I also need to mention my gracious NIDCAP guide Mandy Daly, of the Irish Neonatal Health Alliance. She is a lovely woman with a heart of gold, of which she has dedicated to helping the families of premature babies in Ireland after her own daughter’s premature birth eleven years ago. Mandy joined NIDCAP a few years ago so that she could expand her ability to help preemie families. She is a dedicated member was a great host.
I have to admit that it’s every parents dream to be able to read the behavioral cues of a baby and then be able to sooth that baby so that they are comfortable and happy. The NIDCAP model is not as simple as this, but I can’t see how it would be harmful to a baby to have their doctors, nurses and parents be trained on how to best help an individual baby based on signs the baby is showing- especially if that baby is then thriving because of it. Just as each adult is different from the next, as far as what comforts them, babies are no different. The NIDCAP certified staff learns to look for over 81 signs that a baby can show and each of those express something that the baby is feeling or lacking. In my opinion, the NIDCAP training model only adds to the wonderful life-saving work that the NICU doctors and nurses are already doing. Why can’t the NICU be a place that supports the mental health of both baby and parent, as well as be the place where premature infants get the physical care needed to survive?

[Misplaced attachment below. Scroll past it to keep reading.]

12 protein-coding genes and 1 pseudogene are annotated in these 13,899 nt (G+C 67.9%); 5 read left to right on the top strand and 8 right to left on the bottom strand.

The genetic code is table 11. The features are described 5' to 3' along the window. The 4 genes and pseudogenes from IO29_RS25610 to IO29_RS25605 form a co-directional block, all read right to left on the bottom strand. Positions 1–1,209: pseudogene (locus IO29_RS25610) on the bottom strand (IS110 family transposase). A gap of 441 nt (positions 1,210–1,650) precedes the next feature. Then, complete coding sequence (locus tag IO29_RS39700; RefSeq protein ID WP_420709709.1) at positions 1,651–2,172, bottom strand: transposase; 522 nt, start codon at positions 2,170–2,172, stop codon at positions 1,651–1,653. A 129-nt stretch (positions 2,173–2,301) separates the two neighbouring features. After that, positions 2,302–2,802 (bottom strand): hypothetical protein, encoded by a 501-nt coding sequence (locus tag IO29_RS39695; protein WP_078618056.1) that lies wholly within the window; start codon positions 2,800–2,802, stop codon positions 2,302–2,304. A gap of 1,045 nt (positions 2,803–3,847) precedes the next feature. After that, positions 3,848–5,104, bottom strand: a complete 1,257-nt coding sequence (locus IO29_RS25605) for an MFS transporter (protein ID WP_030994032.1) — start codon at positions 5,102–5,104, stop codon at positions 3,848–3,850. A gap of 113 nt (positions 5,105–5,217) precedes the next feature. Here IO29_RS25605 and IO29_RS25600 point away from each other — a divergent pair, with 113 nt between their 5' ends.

I really enjoyed my time at the NIDCAP Trainers Meeting and I look forward to joining their organization to help share their mission of promoting the advancement of the philosophy and science of NIDCAP care.
There are NIDCAP Training Centers in The United States (Arizona, California, Colorado, Illinois, Massachusetts, North Carolina, Ohio, and Oklahoma), Canada (Edmonton), Europe (Belgium, Denmark, and France, Germany, Italy, Netherlands, Norway, Portugal, Spain, Sweden, United Kingdom), South America (Argentina) and Australia (Westmead), but there should be more! Click HERE to see exactly where the Training Centers are.
To read more on what NIDCAP is about and why their approach to caring for newborns in the NICU is so important, please visit http://nidcap.org/en/
Next year’s Trainers Meeting is in Portugal!